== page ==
CC Capsule: ’77-’79 Mercury Cougar Brougham. What’s 2nd Prize, Two Of Them?

Here’s a mostly well-preserved example of the offensively ugly American Ford products of the 1970s. This is a ’77, ’78, or ’79 Mercury Cougar Brougham sedan—perhaps someone out there in televisionland can pick the year. Paul’s post the other day of a same-colour Ford-branded one made me remember snapping these pics just off Vancouver’s Commercial Drive five years ago.

Despite its Super Big Gulp proportions, this car was considered an “intermediate” sized car—LOLROFL; perhaps that was a side effect of the bad drugs evidently flushing round Ford at the time. Like the ’71-’76 GM B-bodies, this car looks grotesquely bloated and haphazard and disjoint from every angle, as though the “design” (must we?) team went beyond not talking by deliberately telling one another lies alternative facts as to what each was doing on his own part of the work. The brown (ack) padded (cack) vinyl (barf) roof surely doesn’t help. Neither do the “Brougham” callouts helpfully emplaced in case you couldn’t tell, nor the exterior doorhandles that look like an afterthought hastily stuck on with chewing gum, nor the fecal-brown interior. Then there’s the rear styling that looks like a cheap imitation of the ’75 Cutlass, the rear bumper that looks like either it got hit or it was thrown on that way at the factory, the cartoonish front and rear overhang (“Look, watch me understeer!” even when it’s supposedly parked). And that’s not to mention that I saw one of these, in this same colour, hit and kill a Golden Retriever on a Colorado freeway when I was about 8 years old.

This what’s pictured originally cost the equivalent of about $22K in 2018 US Dollars. Over half a million North Americans bought and drove these misshapen, ill-handling, barely-stoppable stupidmobiles with grossly inefficient engines huffing and puffing out about four tenths of a horse per cubic inch, assuming they started and ran and drove on any particular try—134 horsepower from 302 cubic inches/4.9 litres, 149 hp from 351 cubes/5.8 litres, or the pièce de merde résistance: 173 whole, entire horsepowers from 400 cubic inches/6.6 litres—to do their grocery shopping and take the kids to karate (we don’t do that any more; now we have SUVs). Fuel economy consumption of the ’78 49-state models was claimed—ha ha, verrrry funny; ho ho, it is to laugh—as 13/19 miles per US gallon with the 400, 14/20 with the 351, 15/22 with the 302. Real-world figures would’ve been quite a bit lower in the 49 states, and markedly lower still in California. Speaking of Super Big Gulps.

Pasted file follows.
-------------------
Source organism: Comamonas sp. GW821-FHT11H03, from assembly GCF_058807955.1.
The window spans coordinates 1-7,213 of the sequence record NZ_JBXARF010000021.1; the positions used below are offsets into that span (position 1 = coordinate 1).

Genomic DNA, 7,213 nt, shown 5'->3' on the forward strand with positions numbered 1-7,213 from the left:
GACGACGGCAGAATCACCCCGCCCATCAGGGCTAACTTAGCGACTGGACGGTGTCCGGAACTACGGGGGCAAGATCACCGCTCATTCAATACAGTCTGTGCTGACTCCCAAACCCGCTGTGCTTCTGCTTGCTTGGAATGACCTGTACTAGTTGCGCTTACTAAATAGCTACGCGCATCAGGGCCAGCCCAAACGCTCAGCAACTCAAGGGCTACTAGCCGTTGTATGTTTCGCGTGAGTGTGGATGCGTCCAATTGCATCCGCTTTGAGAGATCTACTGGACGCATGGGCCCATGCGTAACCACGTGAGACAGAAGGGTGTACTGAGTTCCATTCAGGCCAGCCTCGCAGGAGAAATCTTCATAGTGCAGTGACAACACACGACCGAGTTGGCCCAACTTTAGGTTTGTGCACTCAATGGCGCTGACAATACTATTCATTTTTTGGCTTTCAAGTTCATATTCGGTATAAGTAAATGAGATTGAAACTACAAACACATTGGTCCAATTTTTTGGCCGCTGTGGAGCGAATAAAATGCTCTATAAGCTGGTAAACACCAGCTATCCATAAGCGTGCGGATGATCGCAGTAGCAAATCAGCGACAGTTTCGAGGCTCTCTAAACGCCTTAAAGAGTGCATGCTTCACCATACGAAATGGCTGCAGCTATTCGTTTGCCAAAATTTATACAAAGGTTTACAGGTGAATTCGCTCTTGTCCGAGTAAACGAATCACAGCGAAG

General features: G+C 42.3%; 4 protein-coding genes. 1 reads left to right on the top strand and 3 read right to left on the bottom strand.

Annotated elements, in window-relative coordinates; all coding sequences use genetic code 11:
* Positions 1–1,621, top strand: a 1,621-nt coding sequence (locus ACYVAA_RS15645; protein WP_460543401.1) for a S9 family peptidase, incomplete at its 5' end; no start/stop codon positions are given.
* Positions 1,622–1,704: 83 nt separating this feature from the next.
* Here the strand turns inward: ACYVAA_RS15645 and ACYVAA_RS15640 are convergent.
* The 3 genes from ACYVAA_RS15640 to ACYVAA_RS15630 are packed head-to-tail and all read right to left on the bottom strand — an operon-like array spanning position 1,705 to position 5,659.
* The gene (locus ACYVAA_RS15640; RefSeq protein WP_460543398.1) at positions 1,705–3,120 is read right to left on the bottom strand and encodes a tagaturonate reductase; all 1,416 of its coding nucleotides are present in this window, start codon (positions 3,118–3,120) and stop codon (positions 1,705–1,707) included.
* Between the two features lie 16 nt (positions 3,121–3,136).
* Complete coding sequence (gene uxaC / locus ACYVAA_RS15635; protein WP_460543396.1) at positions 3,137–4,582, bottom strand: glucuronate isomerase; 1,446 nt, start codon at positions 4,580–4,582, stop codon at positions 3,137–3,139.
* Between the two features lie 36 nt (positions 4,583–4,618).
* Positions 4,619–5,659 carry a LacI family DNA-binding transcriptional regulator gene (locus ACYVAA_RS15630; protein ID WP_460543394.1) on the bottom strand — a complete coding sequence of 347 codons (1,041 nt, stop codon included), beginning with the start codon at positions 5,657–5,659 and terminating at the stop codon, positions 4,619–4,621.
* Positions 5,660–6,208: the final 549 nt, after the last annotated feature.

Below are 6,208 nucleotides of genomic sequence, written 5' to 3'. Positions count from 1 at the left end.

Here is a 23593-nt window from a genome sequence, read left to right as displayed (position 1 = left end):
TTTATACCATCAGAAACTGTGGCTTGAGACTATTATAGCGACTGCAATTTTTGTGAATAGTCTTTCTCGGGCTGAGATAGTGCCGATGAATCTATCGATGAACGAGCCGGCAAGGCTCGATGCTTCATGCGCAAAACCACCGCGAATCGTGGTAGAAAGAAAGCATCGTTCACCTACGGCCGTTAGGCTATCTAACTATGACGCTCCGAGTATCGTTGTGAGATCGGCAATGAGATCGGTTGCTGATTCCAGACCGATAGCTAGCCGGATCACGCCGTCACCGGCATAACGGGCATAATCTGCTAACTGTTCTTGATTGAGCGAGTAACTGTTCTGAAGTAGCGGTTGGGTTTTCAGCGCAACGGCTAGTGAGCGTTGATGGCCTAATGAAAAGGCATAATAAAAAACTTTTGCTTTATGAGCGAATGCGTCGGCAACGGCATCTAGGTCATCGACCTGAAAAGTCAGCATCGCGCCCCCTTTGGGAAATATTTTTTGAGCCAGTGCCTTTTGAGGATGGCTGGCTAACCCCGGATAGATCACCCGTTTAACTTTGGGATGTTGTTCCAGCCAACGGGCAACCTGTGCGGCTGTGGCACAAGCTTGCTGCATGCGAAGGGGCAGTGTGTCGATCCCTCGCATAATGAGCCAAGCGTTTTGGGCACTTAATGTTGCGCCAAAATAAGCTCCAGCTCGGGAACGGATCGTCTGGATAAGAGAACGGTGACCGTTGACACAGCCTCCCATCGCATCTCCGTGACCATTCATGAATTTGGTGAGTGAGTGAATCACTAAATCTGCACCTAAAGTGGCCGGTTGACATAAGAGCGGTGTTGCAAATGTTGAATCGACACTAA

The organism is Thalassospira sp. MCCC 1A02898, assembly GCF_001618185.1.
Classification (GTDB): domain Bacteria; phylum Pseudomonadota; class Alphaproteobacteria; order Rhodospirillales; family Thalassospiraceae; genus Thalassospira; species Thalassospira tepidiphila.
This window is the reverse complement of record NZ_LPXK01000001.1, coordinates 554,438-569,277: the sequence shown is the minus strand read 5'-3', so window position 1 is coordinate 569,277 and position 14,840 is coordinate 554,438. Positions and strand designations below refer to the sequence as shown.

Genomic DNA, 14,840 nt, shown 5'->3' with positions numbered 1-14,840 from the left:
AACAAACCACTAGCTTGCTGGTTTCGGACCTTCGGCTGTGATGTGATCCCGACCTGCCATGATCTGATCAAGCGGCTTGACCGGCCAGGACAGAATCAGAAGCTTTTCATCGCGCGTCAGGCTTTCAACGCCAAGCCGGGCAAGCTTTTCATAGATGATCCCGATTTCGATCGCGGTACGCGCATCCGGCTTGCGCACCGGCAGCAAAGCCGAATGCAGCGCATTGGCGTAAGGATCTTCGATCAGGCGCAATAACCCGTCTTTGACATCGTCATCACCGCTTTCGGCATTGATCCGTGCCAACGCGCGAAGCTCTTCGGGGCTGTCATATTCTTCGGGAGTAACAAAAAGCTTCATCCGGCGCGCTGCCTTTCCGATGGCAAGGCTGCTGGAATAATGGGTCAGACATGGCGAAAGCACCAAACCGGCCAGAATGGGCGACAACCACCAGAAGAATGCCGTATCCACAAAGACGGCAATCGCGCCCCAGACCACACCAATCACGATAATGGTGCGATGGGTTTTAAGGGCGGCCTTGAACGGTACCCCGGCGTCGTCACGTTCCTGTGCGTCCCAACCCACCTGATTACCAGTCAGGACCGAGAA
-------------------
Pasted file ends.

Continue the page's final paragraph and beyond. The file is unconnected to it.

The Cougar started life in 1967 as a sporty hardtop coupé meant to sit somewhere between the Mustang and the T-bird. A decade on, Ford had a grand-mal one of their Better Idea™ attacks: they discarded the Montego name previously applied to midsized Mercury models, and instead badged them all as Cougars—which polluted, diluted, and pissed away about the same large amount of brand equity as was done by renaming the Torino the “LTD II”. Pony car, schmony car; now there were Cougar sedans, a stripper base-model Cougar coupé, and Cougar station wagons known as “Cougar Villager” if you bought the one with phony wood appliqué down the sides. All of them are on the list of cars I’m very pleased we mostly don’t see any more.

I mean, I get that cars like this were what was on offer at the height depth of the brougham era, but ow, my freakin’ eyes and oooog, my stomach. Were cars like this a symptom of the malaise era, or a cause? Both, I guess. Whatever which way, I surely hope these excrescences will weigh against Lee Iaccoca when he’s called to account for his sins.

Nevertheless, I was taught to say something nice, so, um…


…just a minute, now, don’t press me; if you nag at me, I’ll never come up with something…

Ah! The, uh, the opera windows probably make rear-flank visibility slightly less completely impossible, and at least this one isn’t “Dove Gray” (i.e., industrial floor epoxy grey). There.

I wasn’t able to get a front view. It wouldn’t have helped.